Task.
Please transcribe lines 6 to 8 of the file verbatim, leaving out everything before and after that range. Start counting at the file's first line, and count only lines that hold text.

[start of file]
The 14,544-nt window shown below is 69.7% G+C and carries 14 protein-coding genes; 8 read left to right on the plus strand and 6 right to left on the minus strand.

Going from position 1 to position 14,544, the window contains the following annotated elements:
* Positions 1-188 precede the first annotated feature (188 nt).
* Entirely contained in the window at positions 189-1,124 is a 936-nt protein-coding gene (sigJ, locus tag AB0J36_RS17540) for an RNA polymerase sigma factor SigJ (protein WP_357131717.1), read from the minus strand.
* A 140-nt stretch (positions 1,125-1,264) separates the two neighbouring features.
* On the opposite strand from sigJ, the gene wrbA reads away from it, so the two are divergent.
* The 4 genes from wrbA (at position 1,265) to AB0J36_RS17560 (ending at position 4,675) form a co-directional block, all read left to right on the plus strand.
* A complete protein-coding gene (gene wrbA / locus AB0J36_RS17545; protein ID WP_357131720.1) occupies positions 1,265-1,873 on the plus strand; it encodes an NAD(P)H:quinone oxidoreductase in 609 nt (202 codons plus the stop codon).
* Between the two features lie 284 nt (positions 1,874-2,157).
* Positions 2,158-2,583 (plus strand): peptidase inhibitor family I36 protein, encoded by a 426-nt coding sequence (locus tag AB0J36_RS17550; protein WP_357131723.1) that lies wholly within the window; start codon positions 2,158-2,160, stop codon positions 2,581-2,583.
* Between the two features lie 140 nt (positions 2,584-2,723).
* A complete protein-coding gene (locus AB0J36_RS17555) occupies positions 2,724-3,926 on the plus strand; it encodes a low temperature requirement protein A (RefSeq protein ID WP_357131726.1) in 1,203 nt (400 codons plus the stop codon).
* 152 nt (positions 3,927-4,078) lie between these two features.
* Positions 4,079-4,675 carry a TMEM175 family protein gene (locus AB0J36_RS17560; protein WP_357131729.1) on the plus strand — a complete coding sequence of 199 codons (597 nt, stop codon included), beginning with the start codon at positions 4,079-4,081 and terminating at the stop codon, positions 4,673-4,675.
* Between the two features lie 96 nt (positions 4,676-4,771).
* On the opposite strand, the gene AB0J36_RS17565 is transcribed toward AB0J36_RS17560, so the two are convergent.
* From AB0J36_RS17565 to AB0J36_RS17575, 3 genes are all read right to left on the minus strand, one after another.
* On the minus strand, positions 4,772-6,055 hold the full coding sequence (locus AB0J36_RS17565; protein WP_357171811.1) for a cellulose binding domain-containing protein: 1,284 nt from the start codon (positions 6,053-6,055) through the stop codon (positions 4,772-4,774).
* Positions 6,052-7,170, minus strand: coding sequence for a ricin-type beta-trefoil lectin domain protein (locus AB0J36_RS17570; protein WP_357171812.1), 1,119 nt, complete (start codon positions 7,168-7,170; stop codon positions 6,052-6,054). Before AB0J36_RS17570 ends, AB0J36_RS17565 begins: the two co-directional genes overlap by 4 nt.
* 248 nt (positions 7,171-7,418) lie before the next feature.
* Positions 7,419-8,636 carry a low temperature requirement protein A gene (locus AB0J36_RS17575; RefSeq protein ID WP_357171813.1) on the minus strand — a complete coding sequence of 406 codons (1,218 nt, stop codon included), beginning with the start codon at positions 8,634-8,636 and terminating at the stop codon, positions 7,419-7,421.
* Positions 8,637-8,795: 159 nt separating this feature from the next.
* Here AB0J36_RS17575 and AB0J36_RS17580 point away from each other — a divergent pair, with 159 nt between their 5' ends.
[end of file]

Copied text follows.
* On the opposite strand from sigJ, the gene wrbA reads away from it, so the two are divergent.
* The 4 genes from wrbA (at position 1,265) to AB0J36_RS17560 (ending at position 4,675) form a co-directional block, all read left to right on the plus strand.
* A complete protein-coding gene (gene wrbA / locus AB0J36_RS17545; protein ID WP_357131720.1) occupies positions 1,265-1,873 on the plus strand; it encodes an NAD(P)H:quinone oxidoreductase in 609 nt (202 codons plus the stop codon).